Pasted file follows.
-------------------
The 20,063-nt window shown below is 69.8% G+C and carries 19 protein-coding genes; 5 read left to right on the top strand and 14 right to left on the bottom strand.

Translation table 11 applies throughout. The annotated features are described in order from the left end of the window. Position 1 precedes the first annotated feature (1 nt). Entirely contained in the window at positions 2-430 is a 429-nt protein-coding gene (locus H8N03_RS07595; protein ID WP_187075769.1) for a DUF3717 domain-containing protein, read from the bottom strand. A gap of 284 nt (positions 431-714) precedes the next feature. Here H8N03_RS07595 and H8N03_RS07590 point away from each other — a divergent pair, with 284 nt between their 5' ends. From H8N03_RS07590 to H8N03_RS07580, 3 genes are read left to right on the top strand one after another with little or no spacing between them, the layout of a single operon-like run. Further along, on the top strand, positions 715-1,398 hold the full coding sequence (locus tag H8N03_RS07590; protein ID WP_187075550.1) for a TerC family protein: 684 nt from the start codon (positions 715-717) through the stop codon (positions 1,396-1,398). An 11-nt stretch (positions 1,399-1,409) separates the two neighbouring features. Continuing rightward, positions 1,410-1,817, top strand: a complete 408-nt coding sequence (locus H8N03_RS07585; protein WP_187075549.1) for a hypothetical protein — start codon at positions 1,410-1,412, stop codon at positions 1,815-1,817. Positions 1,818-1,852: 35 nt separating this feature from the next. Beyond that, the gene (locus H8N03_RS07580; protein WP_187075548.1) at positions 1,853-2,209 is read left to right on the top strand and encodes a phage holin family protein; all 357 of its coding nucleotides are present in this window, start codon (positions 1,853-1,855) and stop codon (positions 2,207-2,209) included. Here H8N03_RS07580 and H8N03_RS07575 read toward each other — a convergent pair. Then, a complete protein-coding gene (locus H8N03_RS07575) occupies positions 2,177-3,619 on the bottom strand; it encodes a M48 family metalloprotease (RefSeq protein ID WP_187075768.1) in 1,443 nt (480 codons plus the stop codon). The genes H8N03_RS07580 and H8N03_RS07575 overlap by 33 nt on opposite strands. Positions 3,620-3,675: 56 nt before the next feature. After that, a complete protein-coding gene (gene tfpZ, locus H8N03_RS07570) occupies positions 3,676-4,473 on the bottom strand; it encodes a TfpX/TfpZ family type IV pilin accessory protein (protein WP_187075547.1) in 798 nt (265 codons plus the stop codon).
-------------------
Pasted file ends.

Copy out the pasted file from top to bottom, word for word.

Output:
The 20,063-nt window shown below is 69.8% G+C and carries 19 protein-coding genes; 5 read left to right on the top strand and 14 right to left on the bottom strand.

Translation table 11 applies throughout. The annotated features are described in order from the left end of the window. Position 1 precedes the first annotated feature (1 nt). Entirely contained in the window at positions 2-430 is a 429-nt protein-coding gene (locus H8N03_RS07595; protein ID WP_187075769.1) for a DUF3717 domain-containing protein, read from the bottom strand. A gap of 284 nt (positions 431-714) precedes the next feature. Here H8N03_RS07595 and H8N03_RS07590 point away from each other — a divergent pair, with 284 nt between their 5' ends. From H8N03_RS07590 to H8N03_RS07580, 3 genes are read left to right on the top strand one after another with little or no spacing between them, the layout of a single operon-like run. Further along, on the top strand, positions 715-1,398 hold the full coding sequence (locus tag H8N03_RS07590; protein ID WP_187075550.1) for a TerC family protein: 684 nt from the start codon (positions 715-717) through the stop codon (positions 1,396-1,398). An 11-nt stretch (positions 1,399-1,409) separates the two neighbouring features. Continuing rightward, positions 1,410-1,817, top strand: a complete 408-nt coding sequence (locus H8N03_RS07585; protein WP_187075549.1) for a hypothetical protein — start codon at positions 1,410-1,412, stop codon at positions 1,815-1,817. Positions 1,818-1,852: 35 nt separating this feature from the next. Beyond that, the gene (locus H8N03_RS07580; protein WP_187075548.1) at positions 1,853-2,209 is read left to right on the top strand and encodes a phage holin family protein; all 357 of its coding nucleotides are present in this window, start codon (positions 1,853-1,855) and stop codon (positions 2,207-2,209) included. Here H8N03_RS07580 and H8N03_RS07575 read toward each other — a convergent pair. Then, a complete protein-coding gene (locus H8N03_RS07575) occupies positions 2,177-3,619 on the bottom strand; it encodes a M48 family metalloprotease (RefSeq protein ID WP_187075768.1) in 1,443 nt (480 codons plus the stop codon). The genes H8N03_RS07580 and H8N03_RS07575 overlap by 33 nt on opposite strands. Positions 3,620-3,675: 56 nt before the next feature. After that, a complete protein-coding gene (gene tfpZ, locus H8N03_RS07570) occupies positions 3,676-4,473 on the bottom strand; it encodes a TfpX/TfpZ family type IV pilin accessory protein (protein WP_187075547.1) in 798 nt (265 codons plus the stop codon).